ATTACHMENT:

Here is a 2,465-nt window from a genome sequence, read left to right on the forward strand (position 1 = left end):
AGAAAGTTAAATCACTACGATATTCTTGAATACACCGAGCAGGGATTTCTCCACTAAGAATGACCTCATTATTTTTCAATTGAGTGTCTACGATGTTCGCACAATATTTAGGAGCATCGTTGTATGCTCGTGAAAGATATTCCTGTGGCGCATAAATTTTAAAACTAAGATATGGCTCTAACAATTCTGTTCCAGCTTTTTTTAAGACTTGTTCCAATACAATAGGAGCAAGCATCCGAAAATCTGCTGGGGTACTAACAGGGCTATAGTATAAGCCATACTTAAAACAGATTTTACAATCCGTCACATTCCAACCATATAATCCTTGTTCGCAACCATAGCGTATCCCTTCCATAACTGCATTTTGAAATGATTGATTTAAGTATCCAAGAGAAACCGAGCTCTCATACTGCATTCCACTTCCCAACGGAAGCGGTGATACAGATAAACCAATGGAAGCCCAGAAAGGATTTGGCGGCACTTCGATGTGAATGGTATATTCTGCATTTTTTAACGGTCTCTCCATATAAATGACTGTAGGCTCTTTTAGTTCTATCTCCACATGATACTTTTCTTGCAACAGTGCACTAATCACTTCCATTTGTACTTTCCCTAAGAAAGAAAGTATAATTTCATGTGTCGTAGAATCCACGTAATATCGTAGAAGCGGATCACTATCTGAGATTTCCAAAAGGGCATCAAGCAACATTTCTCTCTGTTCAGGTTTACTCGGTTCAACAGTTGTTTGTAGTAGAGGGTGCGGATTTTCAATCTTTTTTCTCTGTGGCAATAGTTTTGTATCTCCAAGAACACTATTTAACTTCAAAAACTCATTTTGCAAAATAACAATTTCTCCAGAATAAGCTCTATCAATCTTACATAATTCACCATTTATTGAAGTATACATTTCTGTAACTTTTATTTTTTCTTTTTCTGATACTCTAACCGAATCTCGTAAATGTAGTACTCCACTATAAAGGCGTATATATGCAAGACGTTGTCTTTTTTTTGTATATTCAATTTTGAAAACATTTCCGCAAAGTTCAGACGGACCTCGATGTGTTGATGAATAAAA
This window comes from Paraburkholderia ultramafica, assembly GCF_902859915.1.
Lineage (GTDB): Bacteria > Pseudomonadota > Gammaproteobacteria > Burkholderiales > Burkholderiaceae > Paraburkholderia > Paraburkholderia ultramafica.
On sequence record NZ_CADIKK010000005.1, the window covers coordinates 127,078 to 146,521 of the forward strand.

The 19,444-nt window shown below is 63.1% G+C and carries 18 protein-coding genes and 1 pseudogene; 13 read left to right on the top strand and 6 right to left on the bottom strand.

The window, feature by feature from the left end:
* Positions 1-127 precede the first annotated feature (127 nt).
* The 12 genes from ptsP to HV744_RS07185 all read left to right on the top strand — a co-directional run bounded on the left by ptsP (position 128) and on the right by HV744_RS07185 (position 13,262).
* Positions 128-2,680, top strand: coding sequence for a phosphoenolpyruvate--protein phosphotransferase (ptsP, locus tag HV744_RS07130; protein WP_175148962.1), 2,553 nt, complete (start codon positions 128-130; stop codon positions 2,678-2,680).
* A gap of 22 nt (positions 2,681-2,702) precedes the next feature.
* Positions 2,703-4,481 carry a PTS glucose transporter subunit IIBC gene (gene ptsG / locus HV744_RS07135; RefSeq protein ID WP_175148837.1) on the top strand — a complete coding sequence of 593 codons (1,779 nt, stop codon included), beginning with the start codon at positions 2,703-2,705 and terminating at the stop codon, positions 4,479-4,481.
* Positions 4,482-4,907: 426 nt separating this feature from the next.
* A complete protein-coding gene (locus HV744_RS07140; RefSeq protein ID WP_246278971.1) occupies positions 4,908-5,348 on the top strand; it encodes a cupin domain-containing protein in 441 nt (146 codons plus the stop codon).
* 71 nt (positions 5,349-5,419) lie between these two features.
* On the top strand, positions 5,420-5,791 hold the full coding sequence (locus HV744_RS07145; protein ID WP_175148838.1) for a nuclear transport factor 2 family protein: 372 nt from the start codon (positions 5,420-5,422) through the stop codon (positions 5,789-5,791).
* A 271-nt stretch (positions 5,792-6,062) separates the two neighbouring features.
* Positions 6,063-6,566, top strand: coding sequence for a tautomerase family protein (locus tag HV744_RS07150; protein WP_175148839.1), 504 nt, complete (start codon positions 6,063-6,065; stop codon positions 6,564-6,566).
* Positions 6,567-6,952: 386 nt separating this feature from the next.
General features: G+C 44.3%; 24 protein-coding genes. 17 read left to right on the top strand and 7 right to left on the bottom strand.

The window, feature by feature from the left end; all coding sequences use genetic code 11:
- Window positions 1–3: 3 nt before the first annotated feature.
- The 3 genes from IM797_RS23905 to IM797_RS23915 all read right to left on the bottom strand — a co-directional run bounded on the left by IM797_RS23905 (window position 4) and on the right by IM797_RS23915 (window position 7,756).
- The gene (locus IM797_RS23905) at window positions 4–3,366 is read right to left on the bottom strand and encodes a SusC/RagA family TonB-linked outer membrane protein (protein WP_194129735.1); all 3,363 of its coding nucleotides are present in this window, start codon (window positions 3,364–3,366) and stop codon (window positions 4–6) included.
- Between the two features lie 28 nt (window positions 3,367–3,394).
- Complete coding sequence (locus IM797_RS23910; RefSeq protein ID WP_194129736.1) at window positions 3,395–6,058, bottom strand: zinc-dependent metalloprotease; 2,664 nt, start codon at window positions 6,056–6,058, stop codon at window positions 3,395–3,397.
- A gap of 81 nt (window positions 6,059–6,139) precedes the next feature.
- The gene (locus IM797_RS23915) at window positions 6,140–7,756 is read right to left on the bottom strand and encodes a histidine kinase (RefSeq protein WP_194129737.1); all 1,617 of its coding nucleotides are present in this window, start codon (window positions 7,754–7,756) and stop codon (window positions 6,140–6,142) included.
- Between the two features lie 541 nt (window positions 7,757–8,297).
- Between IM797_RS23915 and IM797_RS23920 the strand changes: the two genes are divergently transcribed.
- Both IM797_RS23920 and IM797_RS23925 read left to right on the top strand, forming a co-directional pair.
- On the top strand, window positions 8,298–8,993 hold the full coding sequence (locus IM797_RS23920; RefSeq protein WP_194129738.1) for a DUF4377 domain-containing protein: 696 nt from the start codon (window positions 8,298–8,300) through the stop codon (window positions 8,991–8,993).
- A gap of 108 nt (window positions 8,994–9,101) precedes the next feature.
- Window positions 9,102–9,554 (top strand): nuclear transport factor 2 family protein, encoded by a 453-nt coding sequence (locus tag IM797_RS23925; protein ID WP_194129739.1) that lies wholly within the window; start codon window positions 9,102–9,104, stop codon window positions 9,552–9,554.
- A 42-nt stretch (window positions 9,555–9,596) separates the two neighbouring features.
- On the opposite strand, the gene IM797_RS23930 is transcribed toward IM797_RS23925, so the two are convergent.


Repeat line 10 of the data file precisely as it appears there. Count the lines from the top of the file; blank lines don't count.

* Positions 128-2,680, top strand: coding sequence for a phosphoenolpyruvate--protein phosphotransferase (ptsP, locus tag HV744_RS07130; protein WP_175148962.1), 2,553 nt, complete (start codon positions 128-130; stop codon positions 2,678-2,680).